8. Sash

    Sash Well-Known Member

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    /usr/local/lib/php.ini

    Mike
     
  9. RisingHost

    RisingHost Member

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  10. RisingHost

    RisingHost Member

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    why is shell_exec diabled twice?
     
  11. andyf

    andyf Well-Known Member

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    This breaks an awful lot of stuff - particularly things that make external calls to the like of imagemagick etc ('Gallery' springs to mind).
     
  12. trakwebster

    trakwebster Well-Known Member

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    time of day?

    Hi, tabernack,

    I've been thinking about this approach -- it's posted in detail at http://www.admin0.com -- and tell me if this idea has any merit --
    unlock the compiler before the cpanel updates and lock it again afterward? This would at least narrow the window during which the compiler can be used. It seems that most cpanel updates are via rpm, but I've seen, I think, perl and apache updates use the compiler.

    The other question is: does cpanel require /tmp during normal daily operation, in some way that the noexec on /tmp would interfere?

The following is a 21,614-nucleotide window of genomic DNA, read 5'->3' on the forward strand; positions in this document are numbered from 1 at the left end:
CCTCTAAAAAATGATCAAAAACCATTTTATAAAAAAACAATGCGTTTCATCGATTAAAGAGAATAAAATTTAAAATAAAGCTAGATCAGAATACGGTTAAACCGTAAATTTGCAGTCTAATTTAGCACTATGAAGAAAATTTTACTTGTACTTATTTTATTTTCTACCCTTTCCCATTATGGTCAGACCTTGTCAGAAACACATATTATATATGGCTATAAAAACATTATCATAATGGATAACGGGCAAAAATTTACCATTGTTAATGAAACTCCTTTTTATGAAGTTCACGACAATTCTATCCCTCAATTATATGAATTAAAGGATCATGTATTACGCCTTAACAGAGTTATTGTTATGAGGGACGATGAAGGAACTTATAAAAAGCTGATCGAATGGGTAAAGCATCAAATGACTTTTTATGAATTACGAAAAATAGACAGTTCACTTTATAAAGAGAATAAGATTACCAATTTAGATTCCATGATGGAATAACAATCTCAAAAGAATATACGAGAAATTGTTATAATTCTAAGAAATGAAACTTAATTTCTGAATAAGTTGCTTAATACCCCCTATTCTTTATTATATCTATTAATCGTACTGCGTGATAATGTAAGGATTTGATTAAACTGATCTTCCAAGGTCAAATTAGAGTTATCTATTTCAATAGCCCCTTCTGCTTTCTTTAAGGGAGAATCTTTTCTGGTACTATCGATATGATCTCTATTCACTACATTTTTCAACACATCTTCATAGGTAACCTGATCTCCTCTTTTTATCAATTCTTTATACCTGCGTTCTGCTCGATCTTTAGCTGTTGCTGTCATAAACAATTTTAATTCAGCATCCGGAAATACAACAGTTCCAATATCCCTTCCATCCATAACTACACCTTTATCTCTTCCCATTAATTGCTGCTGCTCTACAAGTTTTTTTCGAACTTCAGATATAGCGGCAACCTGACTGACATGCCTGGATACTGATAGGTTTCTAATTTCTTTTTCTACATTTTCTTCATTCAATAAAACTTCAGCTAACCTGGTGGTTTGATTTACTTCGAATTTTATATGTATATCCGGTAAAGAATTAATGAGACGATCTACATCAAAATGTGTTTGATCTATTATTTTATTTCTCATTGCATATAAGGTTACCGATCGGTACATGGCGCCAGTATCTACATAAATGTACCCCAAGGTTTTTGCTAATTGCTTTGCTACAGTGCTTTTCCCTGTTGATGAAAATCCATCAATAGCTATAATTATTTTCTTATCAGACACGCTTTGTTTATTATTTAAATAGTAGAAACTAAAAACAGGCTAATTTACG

I could be wrong, but I thought admin0 used cpanel himself. I should ask him.

    Any info that you have on this, however, would be appreciated.
     
  13. pingo

    pingo Well-Known Member

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    Hopefully Nick will get around to making sure /tmp is locked down and use a different folder for Cpanel based functionality. We've seen too much abuse via the /tmp folder which should make this issue a priority.

    I agree. A server of mine were hacked via /tmp a few weeks ago.

    John
     
  14. hostedzone

    hostedzone Member

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    Many people are being hacked by these script kiddies, I think the best precaution is to keep in mind the old saying, "Keep your friends close, but keep your enemies closer!" i.e: Get yourself into irc and start hanging in the channels of these script kiddies, learn what they are doing and what the newest exploit of choice is.

    This of course is just an idea. :)
     
  15. damainman

    damainman Well-Known Member

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    Re: time of day?

    I would like to know this too because i just conifgured my cpanel server with a noexec /tmp .... is there any problems should aware of.
     
  16. Curious Too

    Curious Too Well-Known Member

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    cPanel stopped using /tmp for updates months ago. Check the dates before you post.
     
  17. Planet_Master

    Planet_Master Well-Known Member